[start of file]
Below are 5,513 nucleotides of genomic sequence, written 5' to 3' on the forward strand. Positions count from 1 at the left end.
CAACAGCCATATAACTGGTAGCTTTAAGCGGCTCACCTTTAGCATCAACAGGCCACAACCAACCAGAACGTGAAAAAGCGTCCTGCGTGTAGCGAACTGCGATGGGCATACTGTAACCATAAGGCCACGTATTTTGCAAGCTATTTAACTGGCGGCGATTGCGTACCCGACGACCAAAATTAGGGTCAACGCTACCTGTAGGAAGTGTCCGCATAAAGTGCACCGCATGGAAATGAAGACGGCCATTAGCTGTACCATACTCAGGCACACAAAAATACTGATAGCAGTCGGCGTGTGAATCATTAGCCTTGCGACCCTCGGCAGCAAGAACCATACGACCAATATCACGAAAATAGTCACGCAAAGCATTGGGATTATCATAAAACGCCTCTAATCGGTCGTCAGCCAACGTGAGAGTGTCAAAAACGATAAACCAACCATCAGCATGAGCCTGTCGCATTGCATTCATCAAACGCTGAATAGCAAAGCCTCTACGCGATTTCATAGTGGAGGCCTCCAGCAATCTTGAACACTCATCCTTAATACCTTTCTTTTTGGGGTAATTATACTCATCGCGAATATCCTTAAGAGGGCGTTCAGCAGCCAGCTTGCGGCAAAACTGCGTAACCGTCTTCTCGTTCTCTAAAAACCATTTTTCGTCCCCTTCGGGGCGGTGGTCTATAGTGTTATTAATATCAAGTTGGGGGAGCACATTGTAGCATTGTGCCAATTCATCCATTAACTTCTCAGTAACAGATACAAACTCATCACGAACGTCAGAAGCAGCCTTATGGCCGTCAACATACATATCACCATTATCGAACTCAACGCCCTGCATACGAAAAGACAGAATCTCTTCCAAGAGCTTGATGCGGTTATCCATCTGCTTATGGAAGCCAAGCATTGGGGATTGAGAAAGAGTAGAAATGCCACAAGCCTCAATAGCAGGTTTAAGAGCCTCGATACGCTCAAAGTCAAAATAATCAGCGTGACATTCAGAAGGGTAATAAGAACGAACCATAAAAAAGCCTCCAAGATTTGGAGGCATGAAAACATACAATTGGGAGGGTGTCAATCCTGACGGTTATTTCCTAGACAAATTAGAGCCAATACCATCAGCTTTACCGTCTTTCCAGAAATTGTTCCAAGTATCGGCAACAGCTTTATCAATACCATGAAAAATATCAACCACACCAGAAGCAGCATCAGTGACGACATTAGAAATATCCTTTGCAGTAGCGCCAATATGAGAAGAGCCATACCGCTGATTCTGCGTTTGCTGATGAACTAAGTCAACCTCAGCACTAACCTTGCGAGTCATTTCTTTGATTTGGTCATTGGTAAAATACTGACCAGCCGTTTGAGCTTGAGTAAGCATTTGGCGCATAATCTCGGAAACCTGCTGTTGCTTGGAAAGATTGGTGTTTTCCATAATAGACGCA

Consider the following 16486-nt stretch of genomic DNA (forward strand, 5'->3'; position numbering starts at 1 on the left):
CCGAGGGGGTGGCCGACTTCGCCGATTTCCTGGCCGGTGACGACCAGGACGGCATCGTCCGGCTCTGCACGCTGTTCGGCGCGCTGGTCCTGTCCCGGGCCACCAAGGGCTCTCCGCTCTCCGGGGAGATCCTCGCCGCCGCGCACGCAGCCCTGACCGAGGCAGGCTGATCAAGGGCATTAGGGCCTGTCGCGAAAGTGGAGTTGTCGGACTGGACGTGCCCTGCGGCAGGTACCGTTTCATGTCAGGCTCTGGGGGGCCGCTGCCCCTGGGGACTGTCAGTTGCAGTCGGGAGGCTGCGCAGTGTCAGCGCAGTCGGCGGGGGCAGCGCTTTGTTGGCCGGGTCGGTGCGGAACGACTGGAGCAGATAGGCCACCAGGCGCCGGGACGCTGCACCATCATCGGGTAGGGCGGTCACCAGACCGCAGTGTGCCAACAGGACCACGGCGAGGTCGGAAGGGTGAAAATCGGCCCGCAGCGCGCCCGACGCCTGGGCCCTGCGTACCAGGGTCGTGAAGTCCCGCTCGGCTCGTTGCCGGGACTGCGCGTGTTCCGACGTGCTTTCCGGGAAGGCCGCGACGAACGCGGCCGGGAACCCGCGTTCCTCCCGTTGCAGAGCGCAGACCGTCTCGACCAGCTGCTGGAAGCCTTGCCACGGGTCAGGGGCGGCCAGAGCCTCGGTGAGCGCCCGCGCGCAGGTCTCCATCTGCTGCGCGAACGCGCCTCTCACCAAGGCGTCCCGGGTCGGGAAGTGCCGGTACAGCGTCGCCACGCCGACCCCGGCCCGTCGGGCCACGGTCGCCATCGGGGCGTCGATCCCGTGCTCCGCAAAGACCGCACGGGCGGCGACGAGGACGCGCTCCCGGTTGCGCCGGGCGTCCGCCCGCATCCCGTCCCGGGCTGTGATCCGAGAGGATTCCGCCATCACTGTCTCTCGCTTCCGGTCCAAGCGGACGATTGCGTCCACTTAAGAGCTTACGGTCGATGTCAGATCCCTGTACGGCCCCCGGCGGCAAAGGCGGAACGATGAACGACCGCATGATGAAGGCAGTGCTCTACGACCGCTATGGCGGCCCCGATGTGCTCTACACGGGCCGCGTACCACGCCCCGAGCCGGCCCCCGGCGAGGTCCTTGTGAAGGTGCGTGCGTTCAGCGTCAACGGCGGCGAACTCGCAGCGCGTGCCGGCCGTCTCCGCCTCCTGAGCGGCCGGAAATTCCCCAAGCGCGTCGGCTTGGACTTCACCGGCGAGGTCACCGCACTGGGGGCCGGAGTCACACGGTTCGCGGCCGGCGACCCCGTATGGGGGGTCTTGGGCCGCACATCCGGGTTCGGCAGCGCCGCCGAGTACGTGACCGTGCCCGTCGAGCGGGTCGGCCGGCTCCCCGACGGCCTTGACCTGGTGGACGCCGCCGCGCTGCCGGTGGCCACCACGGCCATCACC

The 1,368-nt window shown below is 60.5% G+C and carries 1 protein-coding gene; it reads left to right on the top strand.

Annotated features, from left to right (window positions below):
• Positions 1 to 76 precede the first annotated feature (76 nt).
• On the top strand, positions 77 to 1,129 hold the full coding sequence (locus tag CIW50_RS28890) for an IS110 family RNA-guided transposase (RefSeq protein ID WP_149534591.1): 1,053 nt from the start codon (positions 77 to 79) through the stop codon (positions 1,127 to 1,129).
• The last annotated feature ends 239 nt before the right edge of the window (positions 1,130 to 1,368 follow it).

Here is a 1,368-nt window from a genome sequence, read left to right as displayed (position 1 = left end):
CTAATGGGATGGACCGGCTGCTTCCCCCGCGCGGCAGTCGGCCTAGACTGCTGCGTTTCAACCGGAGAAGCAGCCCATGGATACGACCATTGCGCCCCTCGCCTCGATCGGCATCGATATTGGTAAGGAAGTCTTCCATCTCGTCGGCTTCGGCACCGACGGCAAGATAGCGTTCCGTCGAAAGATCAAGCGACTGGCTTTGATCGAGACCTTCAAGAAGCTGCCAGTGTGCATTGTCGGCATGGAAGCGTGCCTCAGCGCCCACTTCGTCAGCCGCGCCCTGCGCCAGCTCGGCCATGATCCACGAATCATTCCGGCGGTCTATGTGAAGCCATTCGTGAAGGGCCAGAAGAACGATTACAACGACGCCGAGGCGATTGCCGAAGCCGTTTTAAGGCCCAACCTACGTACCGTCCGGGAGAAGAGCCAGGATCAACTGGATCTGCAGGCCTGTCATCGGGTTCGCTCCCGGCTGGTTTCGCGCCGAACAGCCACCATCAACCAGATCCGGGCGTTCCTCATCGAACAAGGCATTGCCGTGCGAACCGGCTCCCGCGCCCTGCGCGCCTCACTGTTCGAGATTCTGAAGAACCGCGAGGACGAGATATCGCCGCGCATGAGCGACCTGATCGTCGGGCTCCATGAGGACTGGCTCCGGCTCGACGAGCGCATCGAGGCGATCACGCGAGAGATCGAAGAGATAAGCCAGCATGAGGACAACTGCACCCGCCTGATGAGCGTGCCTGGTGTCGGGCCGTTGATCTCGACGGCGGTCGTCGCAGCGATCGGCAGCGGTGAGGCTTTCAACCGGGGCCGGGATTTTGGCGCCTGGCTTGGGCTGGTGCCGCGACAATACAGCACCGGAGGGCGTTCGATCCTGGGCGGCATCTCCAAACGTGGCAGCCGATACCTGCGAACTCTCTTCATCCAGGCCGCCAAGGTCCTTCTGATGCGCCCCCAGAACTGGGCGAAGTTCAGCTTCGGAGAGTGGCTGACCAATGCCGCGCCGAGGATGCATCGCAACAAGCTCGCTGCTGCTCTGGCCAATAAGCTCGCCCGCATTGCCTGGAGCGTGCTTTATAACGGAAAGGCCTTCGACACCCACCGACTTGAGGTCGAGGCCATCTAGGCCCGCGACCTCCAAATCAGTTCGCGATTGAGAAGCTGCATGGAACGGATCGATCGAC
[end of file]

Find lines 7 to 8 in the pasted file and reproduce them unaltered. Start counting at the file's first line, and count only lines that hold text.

• Positions 1 to 76 precede the first annotated feature (76 nt).
• On the top strand, positions 77 to 1,129 hold the full coding sequence (locus tag CIW50_RS28890) for an IS110 family RNA-guided transposase (RefSeq protein ID WP_149534591.1): 1,053 nt from the start codon (positions 77 to 79) through the stop codon (positions 1,127 to 1,129).